fbpx

Identifying innovative approaches to succession planning to retain the family farm

Share on facebook
Share on google
Share on twitter
Share on linkedin

Executive Summary

There are too many horror stories out there where family farms have been sold unnecessarily because the succession process becomes too hard. The objective of this project was to find non-standard or innovative ways that people had managed to achieve succession on the family farm and to try to identify common themes or methods that enabled that succession to occur. To get a deeper understanding of this over 20 interviews were completed with farmers and professionals on innovative succession plans they’d been involved with or done.

There are many ways succession can be carried out successfully. From the literature review and interviews, the succession process is a journey which requires flexibility and resilience. There are three key building blocks for a viable succession plan. The parents’ needs are met, there is fairness amongst all children (succeeding and non- succeeding) and there is a business that has long-term viability for the succeeding generation to buy. The key findings were the re-occurring themes that came through from interviews. This is that there are three succession “pillars” which, when added to the key building blocks, can enable innovative solutions. These pillars are communication, clarity and capability. When there is a desire and vision to have an inter-generational business and there is good communication, clarity and capability, over time a family business can progress to where a viable succession plan which has the three building blocks can be enacted.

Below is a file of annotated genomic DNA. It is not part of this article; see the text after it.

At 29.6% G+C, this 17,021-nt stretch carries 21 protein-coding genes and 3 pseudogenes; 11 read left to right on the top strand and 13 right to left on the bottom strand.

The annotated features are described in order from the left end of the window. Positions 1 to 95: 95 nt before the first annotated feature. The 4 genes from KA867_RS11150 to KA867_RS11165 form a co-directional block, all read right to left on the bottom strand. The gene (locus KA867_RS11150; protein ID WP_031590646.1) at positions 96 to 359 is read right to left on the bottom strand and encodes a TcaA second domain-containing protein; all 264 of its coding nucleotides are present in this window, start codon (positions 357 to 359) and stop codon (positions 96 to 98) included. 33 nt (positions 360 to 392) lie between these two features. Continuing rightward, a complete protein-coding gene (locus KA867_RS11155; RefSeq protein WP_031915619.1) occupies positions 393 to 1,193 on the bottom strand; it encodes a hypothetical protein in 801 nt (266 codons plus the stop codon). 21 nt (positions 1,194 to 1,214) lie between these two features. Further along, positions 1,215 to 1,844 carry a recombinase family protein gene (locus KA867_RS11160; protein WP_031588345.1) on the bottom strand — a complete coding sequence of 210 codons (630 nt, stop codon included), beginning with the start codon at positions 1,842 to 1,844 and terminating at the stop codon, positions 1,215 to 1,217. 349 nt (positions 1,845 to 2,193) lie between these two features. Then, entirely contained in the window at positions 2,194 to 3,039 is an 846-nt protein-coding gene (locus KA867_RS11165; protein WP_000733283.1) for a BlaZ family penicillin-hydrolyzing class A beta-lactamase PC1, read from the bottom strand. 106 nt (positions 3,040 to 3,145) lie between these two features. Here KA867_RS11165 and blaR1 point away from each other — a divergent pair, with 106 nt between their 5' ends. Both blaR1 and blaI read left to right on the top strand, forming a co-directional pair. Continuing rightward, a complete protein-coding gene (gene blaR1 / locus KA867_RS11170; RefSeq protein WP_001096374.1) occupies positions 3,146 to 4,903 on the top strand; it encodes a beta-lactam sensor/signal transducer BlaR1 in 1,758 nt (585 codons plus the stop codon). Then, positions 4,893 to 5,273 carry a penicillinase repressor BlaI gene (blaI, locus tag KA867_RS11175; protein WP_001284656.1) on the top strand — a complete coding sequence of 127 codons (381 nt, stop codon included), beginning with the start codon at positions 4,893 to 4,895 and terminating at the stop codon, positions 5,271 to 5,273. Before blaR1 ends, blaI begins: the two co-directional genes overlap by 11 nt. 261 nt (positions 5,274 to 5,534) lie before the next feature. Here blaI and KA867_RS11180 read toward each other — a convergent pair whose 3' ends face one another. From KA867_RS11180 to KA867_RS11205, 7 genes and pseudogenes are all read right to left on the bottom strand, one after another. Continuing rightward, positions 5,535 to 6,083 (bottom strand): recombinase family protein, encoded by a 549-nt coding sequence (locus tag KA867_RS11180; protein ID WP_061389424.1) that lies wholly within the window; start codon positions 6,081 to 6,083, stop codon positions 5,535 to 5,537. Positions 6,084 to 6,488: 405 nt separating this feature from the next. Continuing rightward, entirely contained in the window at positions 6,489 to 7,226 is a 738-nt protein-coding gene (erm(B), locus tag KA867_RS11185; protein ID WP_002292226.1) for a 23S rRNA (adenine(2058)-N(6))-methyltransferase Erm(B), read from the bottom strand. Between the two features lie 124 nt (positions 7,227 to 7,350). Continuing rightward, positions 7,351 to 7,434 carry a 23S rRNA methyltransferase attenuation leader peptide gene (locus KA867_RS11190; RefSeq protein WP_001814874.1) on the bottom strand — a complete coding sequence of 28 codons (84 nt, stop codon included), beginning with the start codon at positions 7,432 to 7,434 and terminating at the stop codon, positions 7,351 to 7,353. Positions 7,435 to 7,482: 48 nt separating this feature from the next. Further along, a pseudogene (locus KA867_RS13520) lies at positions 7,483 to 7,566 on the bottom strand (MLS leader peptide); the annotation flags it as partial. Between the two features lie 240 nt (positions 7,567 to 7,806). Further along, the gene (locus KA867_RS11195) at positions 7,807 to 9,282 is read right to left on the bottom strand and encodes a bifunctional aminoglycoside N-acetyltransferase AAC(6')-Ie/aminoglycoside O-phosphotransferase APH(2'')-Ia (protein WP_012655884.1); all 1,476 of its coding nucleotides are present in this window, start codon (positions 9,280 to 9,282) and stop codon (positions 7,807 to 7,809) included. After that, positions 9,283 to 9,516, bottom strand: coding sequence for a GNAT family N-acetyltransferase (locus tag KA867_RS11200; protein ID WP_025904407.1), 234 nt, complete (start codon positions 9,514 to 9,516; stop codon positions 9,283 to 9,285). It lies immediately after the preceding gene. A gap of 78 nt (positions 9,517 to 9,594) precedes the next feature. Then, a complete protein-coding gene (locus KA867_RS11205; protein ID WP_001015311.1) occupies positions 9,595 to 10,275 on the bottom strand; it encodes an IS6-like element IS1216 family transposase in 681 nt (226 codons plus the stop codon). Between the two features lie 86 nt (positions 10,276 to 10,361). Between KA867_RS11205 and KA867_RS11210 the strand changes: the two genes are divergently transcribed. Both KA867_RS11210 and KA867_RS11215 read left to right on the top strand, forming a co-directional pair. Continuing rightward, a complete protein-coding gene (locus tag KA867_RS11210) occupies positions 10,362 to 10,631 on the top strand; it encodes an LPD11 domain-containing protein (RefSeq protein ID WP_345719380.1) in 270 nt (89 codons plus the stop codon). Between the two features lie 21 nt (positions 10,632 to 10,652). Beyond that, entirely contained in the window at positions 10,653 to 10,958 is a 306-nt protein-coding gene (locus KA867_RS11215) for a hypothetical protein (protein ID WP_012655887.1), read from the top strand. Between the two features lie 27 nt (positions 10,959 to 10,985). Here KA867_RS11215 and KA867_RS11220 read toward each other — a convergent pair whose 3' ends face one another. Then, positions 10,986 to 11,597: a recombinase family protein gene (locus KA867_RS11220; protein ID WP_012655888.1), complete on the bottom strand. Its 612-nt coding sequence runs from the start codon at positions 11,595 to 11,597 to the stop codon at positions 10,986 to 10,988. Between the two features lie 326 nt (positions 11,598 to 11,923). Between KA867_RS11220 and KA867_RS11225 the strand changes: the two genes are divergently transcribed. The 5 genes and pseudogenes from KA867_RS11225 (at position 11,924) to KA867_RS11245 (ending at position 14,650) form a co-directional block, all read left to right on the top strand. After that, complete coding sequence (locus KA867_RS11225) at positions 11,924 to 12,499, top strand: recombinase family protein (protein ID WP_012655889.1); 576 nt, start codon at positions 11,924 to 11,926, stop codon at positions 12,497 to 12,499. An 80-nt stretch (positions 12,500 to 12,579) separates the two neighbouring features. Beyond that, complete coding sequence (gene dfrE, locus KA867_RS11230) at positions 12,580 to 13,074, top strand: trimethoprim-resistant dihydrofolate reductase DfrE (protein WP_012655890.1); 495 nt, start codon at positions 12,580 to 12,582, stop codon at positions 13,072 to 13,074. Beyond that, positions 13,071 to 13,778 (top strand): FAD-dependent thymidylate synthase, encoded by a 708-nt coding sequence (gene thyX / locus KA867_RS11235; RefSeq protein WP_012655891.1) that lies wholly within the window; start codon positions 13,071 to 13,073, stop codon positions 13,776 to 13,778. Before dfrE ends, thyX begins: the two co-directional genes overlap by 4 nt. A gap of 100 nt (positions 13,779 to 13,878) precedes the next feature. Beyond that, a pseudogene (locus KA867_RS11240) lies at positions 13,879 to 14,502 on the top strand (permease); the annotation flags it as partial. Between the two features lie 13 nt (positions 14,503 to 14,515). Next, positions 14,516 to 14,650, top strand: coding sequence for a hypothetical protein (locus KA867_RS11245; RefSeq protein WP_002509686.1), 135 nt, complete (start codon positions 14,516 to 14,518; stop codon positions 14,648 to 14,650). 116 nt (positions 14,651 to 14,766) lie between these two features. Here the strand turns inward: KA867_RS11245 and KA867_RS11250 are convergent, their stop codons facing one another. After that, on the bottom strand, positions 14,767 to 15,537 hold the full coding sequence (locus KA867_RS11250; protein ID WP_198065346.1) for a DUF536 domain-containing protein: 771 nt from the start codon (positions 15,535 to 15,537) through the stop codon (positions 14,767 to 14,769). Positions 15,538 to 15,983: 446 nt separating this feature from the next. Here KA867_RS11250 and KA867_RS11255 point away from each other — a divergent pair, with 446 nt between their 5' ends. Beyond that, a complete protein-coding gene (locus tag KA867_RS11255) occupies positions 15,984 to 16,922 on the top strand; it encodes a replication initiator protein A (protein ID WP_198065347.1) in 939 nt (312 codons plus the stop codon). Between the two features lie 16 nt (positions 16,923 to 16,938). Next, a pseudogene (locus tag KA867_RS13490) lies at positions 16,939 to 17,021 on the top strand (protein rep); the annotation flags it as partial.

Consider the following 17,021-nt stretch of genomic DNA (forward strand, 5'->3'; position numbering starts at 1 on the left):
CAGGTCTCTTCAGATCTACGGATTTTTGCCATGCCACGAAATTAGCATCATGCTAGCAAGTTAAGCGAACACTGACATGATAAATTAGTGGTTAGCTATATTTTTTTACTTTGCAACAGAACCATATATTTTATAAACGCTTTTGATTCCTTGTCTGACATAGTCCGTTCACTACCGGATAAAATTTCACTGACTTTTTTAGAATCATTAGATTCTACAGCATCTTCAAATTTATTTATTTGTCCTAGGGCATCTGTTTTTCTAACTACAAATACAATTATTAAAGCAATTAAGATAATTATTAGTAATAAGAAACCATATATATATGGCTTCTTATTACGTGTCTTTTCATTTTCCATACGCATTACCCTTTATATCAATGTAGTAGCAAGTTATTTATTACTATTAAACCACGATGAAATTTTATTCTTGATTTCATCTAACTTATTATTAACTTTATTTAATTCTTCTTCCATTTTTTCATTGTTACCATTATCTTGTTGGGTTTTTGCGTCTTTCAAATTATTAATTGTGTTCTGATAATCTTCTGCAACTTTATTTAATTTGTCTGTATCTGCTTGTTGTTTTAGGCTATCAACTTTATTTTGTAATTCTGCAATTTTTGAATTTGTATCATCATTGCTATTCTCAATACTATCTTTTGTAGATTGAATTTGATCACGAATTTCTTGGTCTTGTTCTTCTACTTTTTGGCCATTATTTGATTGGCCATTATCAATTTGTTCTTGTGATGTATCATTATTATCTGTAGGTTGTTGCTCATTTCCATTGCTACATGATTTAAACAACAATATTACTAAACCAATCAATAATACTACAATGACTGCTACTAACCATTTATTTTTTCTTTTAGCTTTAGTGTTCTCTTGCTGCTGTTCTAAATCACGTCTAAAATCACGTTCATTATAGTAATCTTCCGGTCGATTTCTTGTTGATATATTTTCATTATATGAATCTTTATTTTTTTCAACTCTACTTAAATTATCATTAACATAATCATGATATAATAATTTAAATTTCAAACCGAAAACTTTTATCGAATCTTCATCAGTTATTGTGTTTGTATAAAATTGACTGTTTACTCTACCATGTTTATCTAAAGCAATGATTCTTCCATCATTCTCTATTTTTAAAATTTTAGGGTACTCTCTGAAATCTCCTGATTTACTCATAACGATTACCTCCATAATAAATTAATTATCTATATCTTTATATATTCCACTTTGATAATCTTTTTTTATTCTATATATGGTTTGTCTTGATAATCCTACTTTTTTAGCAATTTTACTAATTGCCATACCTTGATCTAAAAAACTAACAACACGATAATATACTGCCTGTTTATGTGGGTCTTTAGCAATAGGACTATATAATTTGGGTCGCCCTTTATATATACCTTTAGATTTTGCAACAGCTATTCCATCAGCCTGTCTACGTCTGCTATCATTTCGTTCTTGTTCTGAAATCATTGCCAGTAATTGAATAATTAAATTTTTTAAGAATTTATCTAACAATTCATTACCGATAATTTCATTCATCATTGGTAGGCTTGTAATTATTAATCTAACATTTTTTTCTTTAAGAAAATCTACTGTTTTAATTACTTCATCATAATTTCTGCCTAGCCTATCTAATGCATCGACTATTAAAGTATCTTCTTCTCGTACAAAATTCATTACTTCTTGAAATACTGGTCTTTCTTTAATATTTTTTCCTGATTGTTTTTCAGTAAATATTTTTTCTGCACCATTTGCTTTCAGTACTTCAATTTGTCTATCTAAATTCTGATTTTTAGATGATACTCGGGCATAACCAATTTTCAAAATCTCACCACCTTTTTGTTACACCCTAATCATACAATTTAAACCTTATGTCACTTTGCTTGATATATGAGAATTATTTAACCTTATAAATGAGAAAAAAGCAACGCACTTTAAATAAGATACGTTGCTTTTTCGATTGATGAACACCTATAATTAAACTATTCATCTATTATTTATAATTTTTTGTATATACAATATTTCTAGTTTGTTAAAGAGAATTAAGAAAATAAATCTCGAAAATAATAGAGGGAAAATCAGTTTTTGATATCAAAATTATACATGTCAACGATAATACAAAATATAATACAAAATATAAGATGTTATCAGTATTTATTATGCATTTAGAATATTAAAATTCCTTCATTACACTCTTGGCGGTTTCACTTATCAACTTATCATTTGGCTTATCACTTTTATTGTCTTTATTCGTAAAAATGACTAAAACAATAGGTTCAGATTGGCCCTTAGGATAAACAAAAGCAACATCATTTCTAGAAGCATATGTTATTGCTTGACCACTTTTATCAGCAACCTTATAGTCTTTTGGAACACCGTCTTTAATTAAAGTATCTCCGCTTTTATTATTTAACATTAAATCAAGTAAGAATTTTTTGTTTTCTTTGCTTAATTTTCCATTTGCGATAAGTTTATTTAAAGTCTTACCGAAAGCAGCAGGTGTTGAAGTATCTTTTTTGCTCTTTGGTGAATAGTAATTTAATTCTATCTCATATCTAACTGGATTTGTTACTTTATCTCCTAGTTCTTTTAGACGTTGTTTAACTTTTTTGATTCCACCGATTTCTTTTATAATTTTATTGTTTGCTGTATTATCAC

Recommendations from the findings are as follows:

-Start early. Succession is a journey and the transition of the business assets may take ten or more years. Starting early and thinking about potential future succession will have a positive influence on the business. Setting a framework, working to incorporate skills and having the right structures in place will be hugely beneficial when it is appropriate to start a more formalised and structured succession plan.

-Practice open communication. Where open communication that is respectful is part of everyday life, everyone is aware and informed of the process and knows what is going on.

-Establish clear values. When it is clear how the parents and other family members would like things to be, then common ground can be found. What people want out of life and answering the ‘why’ is key.

-Have clarity of vision. Being clear on the vision for the business and what you are trying to achieve allows everyone involved to commit towards a common goal. The vision may change but having a goal in mind is crucial as it sets the tone and direction of the business.

-Have a clear structure that is fit for purpose. Everyone involved in the succession process needs to understand the ownership structure of the business. It must be fit for purpose in carrying out the succession plan and have flexibility to accommodate any changes in family needs while transferring ownership to the children.

-Build up the capability in the business. The skills needed for operations and management, finances and strategic planning need to be identified. Plans need to be put in place to develop those skills within the business or to fill them with third parties. Having strategic capability and working on the business will help drive performance.

-Engage quality professionals to assist in the succession process. Professionals can get the ball rolling and help formulate the appropriate succession plans for farming families. They can help navigate families through the process and assist in monitoring and tweaking the plan, so it meets the families’ needs.

-Have an open mind. Having an open mind to opportunities and the ability to critically evaluate them is a valuable skill.

Identifying Innovative Approaches to Succession Planning to Retain the Family Farm – Paul Duynhoven